I dream of the day that I will be taking a trip around the world and perhaps not coming back to New York or Miami for months, maybe a year. I am not planning to retire but I would like to know what it’s like to be free of the same scenery every day for a very long period of time. The Internet has given me the freedom to be anywhere on Earth as long as it has WiFi.
I can conduct my business with clients, the press, employees, associates, and strategic partners by email, text, Skype, Twitter, and Facebook. No one (young or old) wants to talk on the telephone anymore unless it’s absolutely necessary. They want to avoid long-winded conversations or my silly jokes. All kidding aside, it’s not just me. People in business are just so busy multitasking that they have little time to converse. While some of you may regret the lost art of conversation on the landline, you have to admit that much of it was repetitive or one-sided.
The one thing holding us back, believe it or not, was the mail. One of Eliot’s daily passions is to get the mail. He reminds me so much of my grandparents who would park themselves on folding chairs outside their apartment building in Brooklyn waiting for the mail everyday. The mailman was almost a family member. Eliot waits for client checks, his favorite magazines, book deliveries, bills, online purchases — the list got longer and longer.
We finally put a stop to all the insanity that had us tied down. We transferred all our mail to a nearby UPS store that offers all kinds of services including sending our mail to us anywhere in the world. Many folks we know caught on to this service years ago out of necessity, but even they say the service options keep getting better and better. Many options are totally free.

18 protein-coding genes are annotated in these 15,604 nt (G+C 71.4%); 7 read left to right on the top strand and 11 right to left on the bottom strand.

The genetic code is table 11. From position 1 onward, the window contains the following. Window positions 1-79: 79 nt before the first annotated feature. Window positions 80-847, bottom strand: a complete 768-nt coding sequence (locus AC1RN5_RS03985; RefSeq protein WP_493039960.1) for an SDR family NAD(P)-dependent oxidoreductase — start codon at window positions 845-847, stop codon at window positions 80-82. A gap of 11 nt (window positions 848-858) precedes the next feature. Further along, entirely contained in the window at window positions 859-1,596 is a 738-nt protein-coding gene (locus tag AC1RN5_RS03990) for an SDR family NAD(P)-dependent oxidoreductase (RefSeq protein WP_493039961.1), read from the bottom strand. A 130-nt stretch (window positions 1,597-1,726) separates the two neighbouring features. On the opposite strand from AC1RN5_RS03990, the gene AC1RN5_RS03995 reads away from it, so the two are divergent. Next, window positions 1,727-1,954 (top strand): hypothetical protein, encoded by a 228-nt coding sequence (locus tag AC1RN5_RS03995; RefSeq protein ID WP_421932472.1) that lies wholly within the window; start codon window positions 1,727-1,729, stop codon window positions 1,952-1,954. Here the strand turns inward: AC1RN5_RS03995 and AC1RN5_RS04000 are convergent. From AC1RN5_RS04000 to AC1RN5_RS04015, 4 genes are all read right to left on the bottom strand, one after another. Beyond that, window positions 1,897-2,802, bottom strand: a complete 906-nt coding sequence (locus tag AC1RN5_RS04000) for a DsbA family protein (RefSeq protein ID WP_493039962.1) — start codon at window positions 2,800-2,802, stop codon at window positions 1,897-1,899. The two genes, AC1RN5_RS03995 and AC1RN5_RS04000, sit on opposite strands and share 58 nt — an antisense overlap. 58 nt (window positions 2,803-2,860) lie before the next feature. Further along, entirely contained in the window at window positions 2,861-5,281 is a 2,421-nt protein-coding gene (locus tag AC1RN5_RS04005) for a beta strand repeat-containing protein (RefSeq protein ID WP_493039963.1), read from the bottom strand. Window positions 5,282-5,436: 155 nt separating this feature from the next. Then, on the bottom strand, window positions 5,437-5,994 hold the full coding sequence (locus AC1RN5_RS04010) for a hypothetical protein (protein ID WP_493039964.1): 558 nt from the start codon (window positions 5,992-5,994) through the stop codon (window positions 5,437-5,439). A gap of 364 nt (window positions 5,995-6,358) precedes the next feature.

When I went with Eliot to sign all the papers that would authorize me as a co-owner of our mailbox, I noticed that a lot of the people who were dropping by the UPS store were not homeless bums without a mailbox. Rather they were upscale neighborhood residents living in multi-million dollar townhouses who don’t want the daily intrusion of mailmen, or traveling business people who prefer not to have letters and packages stacked up in their lobbies.
Both UPS and Fedex have some of the same services and exclusive added bonuses. Click on the links below to see the actual differences, but here is a list of major advantages:
- Email alerts letting you know when there are package and letter deliveries.
- Mail storage and will call.
- Mail forwarding both local and out-of-town.
- Both website and app tracking.
- Package tracking so you know where your packages are all the time.
All I have to say is, If my grandparents could only see me now!
You can compare the UPS and Fed Ex mailbox options on CNET.